BULAWAYO residents yesterday implored the Parliamentary Portfolio Committee on Mines and Energy to ensure Zesa employed locals for various jobs instead of recruiting from other provinces.
By SILAS NKALA, STAFF REPORTER
The committee led by acting chairperson Ian Kay, MDC-T legislator for Marondera Central, was in the city for public hearings on the operations of the power utility.
Although the hearing was poorly attended, the few residents present berated Zesa on a wide range of issues, among them the frequent load-shedding, power cuts and alleged unfair employment policies.
There have been concerns by local residents that Zesa managers in Bulawayo employed people, particularly relatives, from outside the city, yet there were thousands of unemployed youths in need of jobs.
In April, some residents led by the Mthwakazi Youth Leaders Resolution were arrested after they demonstrated against Zesa’s move to employ 300 general labourers from outside the region at the Insukamini substation in Emganwini.
“We are surprised that Zesa would bring people from as far as Harare and other regions to cut down trees to clear the way for the installation of power lines,” a resident said.
“Does this mean that people here do not know how to handle axes?” she asked.
“So go and tell Parliament that we want Zesa to employ locals whenever it opens projects here.”
Residents complained bitterly that some of them had lost expensive gadgets due to random switching on and off of power.
Another resident said it was sad that women in most high-density areas had grown old and scruffy because of fetching firewood while they were also arrested by the Environmental Management Agency for wood poaching. Another resident asked the portfolio committee if it was possible to disband Zesa and have Chinese power companies being allowed to service the country.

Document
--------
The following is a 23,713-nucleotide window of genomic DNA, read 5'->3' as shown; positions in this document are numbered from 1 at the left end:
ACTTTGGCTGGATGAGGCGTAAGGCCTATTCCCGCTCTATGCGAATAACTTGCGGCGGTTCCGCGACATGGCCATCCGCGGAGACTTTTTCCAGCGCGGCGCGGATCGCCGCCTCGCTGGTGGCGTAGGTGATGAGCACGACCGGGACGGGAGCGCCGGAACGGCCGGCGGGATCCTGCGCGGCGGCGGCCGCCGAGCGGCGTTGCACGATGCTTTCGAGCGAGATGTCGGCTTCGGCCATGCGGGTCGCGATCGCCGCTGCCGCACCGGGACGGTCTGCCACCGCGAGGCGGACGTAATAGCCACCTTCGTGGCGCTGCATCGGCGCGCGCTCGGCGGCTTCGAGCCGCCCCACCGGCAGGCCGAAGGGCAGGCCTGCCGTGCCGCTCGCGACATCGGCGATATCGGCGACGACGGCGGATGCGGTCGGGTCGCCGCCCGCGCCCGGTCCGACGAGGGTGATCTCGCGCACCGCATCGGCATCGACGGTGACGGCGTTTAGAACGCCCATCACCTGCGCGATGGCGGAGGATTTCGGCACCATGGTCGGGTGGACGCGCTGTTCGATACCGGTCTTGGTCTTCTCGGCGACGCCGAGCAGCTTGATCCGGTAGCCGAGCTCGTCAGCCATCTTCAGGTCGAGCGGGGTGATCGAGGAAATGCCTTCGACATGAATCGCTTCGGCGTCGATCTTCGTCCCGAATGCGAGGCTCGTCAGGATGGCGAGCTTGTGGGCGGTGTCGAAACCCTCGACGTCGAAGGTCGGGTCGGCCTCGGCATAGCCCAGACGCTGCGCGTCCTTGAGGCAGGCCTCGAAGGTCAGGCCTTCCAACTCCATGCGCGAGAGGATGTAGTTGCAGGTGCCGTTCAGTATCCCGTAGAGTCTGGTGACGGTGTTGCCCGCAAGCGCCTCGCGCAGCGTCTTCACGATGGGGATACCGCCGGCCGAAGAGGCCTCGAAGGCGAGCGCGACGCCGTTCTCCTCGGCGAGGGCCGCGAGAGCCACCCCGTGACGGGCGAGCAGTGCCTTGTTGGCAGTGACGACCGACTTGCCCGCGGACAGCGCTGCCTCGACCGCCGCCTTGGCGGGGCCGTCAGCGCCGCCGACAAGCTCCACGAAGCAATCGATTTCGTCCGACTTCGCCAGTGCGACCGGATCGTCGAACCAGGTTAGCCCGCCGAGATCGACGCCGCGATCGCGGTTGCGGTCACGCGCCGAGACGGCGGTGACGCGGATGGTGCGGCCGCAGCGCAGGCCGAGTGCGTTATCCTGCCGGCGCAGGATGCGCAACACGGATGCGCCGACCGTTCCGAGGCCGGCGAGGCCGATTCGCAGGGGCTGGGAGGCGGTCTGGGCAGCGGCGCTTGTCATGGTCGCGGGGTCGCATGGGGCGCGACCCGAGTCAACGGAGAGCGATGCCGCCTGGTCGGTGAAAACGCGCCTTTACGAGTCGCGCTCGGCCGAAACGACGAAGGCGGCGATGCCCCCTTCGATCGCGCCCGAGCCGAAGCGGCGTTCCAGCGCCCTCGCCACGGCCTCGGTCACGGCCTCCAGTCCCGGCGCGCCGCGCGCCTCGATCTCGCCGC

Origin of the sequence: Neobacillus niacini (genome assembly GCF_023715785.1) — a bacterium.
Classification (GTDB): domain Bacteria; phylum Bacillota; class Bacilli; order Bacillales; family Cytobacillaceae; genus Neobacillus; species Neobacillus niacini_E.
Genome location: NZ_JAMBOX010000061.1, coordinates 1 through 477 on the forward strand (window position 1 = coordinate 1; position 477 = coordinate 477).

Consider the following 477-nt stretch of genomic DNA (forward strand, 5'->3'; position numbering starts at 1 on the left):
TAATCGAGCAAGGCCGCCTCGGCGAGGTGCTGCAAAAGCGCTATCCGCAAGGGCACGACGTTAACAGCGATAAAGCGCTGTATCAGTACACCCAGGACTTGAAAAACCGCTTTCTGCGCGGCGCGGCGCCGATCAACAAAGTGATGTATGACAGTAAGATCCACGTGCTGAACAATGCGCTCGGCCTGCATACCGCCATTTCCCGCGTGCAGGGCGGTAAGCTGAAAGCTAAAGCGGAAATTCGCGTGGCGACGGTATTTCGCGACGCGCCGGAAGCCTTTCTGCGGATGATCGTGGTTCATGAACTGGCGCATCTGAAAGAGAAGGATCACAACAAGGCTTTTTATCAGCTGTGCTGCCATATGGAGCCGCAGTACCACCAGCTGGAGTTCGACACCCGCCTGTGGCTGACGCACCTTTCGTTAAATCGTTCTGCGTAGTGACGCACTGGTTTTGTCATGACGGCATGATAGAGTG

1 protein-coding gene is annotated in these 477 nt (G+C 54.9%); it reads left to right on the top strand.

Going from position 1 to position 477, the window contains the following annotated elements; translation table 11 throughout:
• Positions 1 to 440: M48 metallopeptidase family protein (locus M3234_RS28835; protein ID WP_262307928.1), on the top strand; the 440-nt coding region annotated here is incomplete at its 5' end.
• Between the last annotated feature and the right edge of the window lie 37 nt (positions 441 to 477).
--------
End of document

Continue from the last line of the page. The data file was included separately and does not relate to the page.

Anglistone Sibanda for Progressive Residents’ Association called for the opening up of private power supply players to complement Zesa, saying the challenges faced by the utility had a very bad bearing on residents.
“Some countries like the United Kingdom have invested in solar energy as an alternative source of power,” Sibanda said.
“UK is not having a lot of sun shine like us. Why can’t we follow that and have the government investing in solar power which should be supplied through Zesa in efforts to curb the power supply shortages?”
Residents also expressed concerns over some astronomical bills which they receive from Zesa.
“Something must be done with Zesa’s billing system. I remember some time I received a bill of over $1 000 and we queried the figure only to be told it was an anomaly as we only owed the utility $10,” a resident said.
Kay told the residents that their concerns will be included in the national report and tabled in Parliament for discussion and resolution.